The flight of steps that is the canal tow-path access at University station are being replaced. I would like to be able to tell you they are being replaced with a wheelchair-friendly, cycle-friendly ramp, like that at Bournville, but of course this being Birmingham, plenty of spurious reasons were found for not doing this. My personal favourite is that this is the site of a Roman fort. The fort has long-since disappeared under a canal, a railway, roads, a car park, and buildings, but this is sufficient to render doing a proper job "completely impossible". Whilst the bridges over the Selly Oak New Road appeared more or less overnight, the new steps (which will at least have a pair of wheeling ramps and a shallower angle), require the tow-path to be closed for many weeks. Let's just remind ourselves the the city council call the narrow tow-path a strategic cycle route. Now if the A38 had to be closed for several weeks, I can guarantee you there would be arrangements for motor vehicles to continue using it. If that required the building of a temporary section of bitmac carriageway, it would be done. But of course we're talking cycling here, and whilst continental countries would keep a strategic cycle route open, here we just close it and leave people to sort it out for themselves. A bike is perfectly usable by someone with learning disabilities in the Netherlands, but here, encountering an unexpected closure of a route you've been using for months, Birmingham City Council will be offering you no help whatsoever. I have given the council the opportunity to say "yes, we'll signpost an alternative" (and preferably ensure provision is made for cyclists at any point where the diversion would be hostile), but apparently creating a diversion route for cyclists is "completely impossible".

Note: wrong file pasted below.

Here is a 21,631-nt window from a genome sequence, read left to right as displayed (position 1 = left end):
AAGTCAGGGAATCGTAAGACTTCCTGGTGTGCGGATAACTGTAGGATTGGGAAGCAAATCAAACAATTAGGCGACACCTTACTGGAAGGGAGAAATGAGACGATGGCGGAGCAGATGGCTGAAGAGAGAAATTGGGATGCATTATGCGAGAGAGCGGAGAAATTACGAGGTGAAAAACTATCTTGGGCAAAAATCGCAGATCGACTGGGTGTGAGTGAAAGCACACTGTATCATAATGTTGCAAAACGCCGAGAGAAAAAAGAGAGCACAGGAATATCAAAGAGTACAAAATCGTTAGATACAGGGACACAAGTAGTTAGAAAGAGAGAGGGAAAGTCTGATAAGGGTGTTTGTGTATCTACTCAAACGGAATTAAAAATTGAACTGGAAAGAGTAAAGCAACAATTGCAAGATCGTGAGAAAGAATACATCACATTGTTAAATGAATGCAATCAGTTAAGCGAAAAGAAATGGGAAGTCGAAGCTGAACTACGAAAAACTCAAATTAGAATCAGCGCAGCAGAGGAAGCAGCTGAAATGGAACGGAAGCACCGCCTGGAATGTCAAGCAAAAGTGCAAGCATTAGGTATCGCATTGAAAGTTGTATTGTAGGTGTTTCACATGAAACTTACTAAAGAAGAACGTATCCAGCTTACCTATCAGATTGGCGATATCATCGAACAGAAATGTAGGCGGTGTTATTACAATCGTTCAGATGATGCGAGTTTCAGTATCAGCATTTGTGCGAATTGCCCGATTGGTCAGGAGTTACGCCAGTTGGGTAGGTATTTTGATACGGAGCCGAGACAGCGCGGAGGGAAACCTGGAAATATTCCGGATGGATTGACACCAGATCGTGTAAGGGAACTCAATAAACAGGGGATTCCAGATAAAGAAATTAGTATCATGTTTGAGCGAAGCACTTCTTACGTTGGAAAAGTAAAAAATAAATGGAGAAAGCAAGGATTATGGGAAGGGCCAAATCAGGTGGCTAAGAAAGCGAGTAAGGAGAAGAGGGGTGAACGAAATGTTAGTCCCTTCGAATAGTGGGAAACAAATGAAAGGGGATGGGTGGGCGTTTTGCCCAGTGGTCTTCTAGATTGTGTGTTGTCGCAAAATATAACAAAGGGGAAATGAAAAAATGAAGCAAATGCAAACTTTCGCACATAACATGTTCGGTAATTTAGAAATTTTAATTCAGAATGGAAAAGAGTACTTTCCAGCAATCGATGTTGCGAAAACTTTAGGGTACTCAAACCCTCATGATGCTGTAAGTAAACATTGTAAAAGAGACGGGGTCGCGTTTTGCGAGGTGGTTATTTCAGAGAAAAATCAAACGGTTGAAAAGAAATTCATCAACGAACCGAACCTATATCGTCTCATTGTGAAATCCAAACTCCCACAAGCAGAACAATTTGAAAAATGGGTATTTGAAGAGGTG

The longest closure will be for a month (31st August to 28th September), and will be between Selly Oak and Somerset Road in Edgbaston. Since I use the canal to get to and from the city centre (including, ironically, for getting to Birmingham Cycle Revolution stakeholder meetings), I thought I would spend a bit of time coming up with my own detour. I thought others might like to use it, though it will not be the same experience as cycling along the canal. I've assessed the detour on a Sunday afternoon to check for "road blocks", but not during the rush-hour (as I will be working then). However, I did pick a heavy "mountain bike", as I knew there would be hills and a flight of steps to climb. Overall I found the route easy to follow, though I did manage to miss the turn into Mason Way on Section 4 (I was too preoccupied with trying to engage in "vehicular cycling" using a heavy bike with unfamiliar gears).